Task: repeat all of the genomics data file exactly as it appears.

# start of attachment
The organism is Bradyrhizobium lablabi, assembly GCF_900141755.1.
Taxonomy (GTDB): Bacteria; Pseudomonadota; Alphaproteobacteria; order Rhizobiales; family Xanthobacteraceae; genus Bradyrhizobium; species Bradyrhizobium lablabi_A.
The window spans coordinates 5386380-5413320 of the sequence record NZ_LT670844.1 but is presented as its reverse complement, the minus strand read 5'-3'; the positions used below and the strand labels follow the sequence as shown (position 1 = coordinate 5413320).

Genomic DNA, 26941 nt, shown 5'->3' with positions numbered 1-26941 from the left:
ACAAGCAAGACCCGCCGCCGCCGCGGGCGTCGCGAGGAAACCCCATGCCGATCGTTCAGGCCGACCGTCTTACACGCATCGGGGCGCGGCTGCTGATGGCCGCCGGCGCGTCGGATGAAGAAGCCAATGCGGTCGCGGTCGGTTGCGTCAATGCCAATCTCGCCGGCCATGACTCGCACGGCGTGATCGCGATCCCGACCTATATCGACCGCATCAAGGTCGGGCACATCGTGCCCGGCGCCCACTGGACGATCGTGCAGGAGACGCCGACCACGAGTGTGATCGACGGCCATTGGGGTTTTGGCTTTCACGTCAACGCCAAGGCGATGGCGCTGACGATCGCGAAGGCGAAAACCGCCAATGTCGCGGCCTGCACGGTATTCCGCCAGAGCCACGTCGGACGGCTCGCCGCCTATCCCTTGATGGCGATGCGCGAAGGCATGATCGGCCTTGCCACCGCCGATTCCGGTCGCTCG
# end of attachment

The organism is Bradyrhizobium lablabi, assembly GCF_900141755.1.
Taxonomy (GTDB): Bacteria; Pseudomonadota; Alphaproteobacteria; order Rhizobiales; family Xanthobacteraceae; genus Bradyrhizobium; species Bradyrhizobium lablabi_A.
The window spans coordinates 5386380-5413320 of the sequence record NZ_LT670844.1 but is presented as its reverse complement, the minus strand read 5'-3'; the positions used below and the strand labels follow the sequence as shown (position 1 = coordinate 5413320).

Genomic DNA, 26941 nt, shown 5'->3' with positions numbered 1-26941 from the left:
ACAAGCAAGACCCGCCGCCGCCGCGGGCGTCGCGAGGAAACCCCATGCCGATCGTTCAGGCCGACCGTCTTACACGCATCGGGGCGCGGCTGCTGATGGCCGCCGGCGCGTCGGATGAAGAAGCCAATGCGGTCGCGGTCGGTTGCGTCAATGCCAATCTCGCCGGCCATGACTCGCACGGCGTGATCGCGATCCCGACCTATATCGACCGCATCAAGGTCGGGCACATCGTGCCCGGCGCCCACTGGACGATCGTGCAGGAGACGCCGACCACGAGTGTGATCGACGGCCATTGGGGTTTTGGCTTTCACGTCAACGCCAAGGCGATGGCGCTGACGATCGCGAAGGCGAAAACCGCCAATGTCGCGGCCTGCACGGTATTCCGCCAGAGCCACGTCGGACGGCTCGCCGCCTATCCCTTGATGGCGATGCGCGAAGGCATGATCGGCCTTGCCACCGCCGATTCCGGTCGCTCG